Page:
We were staying with our friends in Hot Springs Village, and spent one day driving the Forest Service roads north of the Village in the Winona WMA. In summer it's a terrific place to find uncommon insects, but this day in mid-winter it was cold and darkly overcast, and nothing was stirring, save for numerous flocks of juncos. We decided to spend most of the day driving roads new to us, noting promising looking locations we might visit again later in the year when things warmed up. Last thing in the day we stopped at Iron Springs Campground on Highway 7. A stream runs through it, and sometimes even on cold days there will be some signs of life under water. We walked along the edge of the stream in an area where during past summers we had seen darters courting, the tiny male sidling up to the female and suddenly flaring his huge brightly colored dorsal fin. But today not a fish in sight, no aquatic beetle trundling along the bottom, nothing.
But then we saw something we would normally have missed. In the past we had gone up to the water's edge to look in, but paid no attention to the shrubby vegetation we were walking through. Today, all the leaves were gone, and the bare sticks of the tall bushes around us revealed that they were in full bloom.
First we saw the alders, which of course would be expected here along the streamside, but what we had now were the tiny red female flowers, and then, hanging below them, the long dangling catkins of the male flowers. (The name "catkin," I just learned, comes from their resemblance to a cat's tail.)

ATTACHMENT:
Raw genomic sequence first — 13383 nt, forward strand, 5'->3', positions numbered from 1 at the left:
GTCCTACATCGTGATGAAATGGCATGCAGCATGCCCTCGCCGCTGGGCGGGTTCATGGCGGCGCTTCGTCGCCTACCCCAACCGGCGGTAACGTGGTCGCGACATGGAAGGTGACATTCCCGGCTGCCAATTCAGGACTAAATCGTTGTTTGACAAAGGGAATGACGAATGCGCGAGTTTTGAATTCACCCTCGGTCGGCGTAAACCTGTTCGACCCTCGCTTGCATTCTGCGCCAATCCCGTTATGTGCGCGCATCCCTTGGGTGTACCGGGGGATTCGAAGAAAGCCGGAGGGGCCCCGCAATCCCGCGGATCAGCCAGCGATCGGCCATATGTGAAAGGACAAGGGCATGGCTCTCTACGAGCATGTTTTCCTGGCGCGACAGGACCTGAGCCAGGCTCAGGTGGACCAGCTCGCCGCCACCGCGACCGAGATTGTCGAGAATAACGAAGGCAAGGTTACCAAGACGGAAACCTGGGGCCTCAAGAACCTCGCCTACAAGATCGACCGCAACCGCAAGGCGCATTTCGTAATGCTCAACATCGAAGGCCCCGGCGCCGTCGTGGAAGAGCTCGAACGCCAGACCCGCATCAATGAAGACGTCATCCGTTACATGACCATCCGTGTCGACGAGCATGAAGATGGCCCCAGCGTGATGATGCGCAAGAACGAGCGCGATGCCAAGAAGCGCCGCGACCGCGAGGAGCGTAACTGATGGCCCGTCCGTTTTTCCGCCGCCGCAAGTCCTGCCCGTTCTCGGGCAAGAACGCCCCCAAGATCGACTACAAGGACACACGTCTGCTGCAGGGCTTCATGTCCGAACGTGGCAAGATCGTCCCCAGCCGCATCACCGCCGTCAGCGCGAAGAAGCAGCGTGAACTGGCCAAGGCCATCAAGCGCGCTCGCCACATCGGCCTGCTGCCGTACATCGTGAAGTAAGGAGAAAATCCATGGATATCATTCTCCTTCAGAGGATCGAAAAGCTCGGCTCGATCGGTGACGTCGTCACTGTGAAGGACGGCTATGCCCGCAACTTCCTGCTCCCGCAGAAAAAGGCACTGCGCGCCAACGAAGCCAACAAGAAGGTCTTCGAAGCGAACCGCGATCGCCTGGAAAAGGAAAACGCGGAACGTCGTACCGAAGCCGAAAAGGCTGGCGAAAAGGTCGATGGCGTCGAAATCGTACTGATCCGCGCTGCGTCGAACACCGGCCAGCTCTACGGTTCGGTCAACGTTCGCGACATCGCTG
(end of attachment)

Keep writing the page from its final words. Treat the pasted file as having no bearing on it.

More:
The other thing that was there we didn't see for a few moments. Then we noticed a small flower, and it was as if a light turned on and we saw the bush in front of us was in full bloom, covered with small flowers, and then we saw that, except for the few alders which were on the edge of the water, all the bushes around us with their waxy aromatic space-alien flowers were this other thing: It was Vernal Witch-hazel. Here is a picture of it showing some flowers, and some buds not yet unfurled.
In this second picture you can see a seed pod from last summer. When these pods snap open, they can hurl a seed up to thirty feet. This area here had dozens of large bushes. At the right moment in summer it must have been like a war zone.
Along with these early blooming flowers, there was also the promise of a flower that wouldn't be out until summer. At our feet we could see the leaves of Cranefly Orchids (one turned over to show the purple underside). Months from now, when these leaves are long gone, the tiny insect-like flower will appear. It is so inconspicuous without the leaves to point it out, that some people put a little stake by the leaf so they will be able to locate the flower later.
Have you noticed how often very early leaves are purple underneath? One theory I have heard is that the purple is an indication of a lot of sugar in the leaf, which apparently can act as an antifreeze.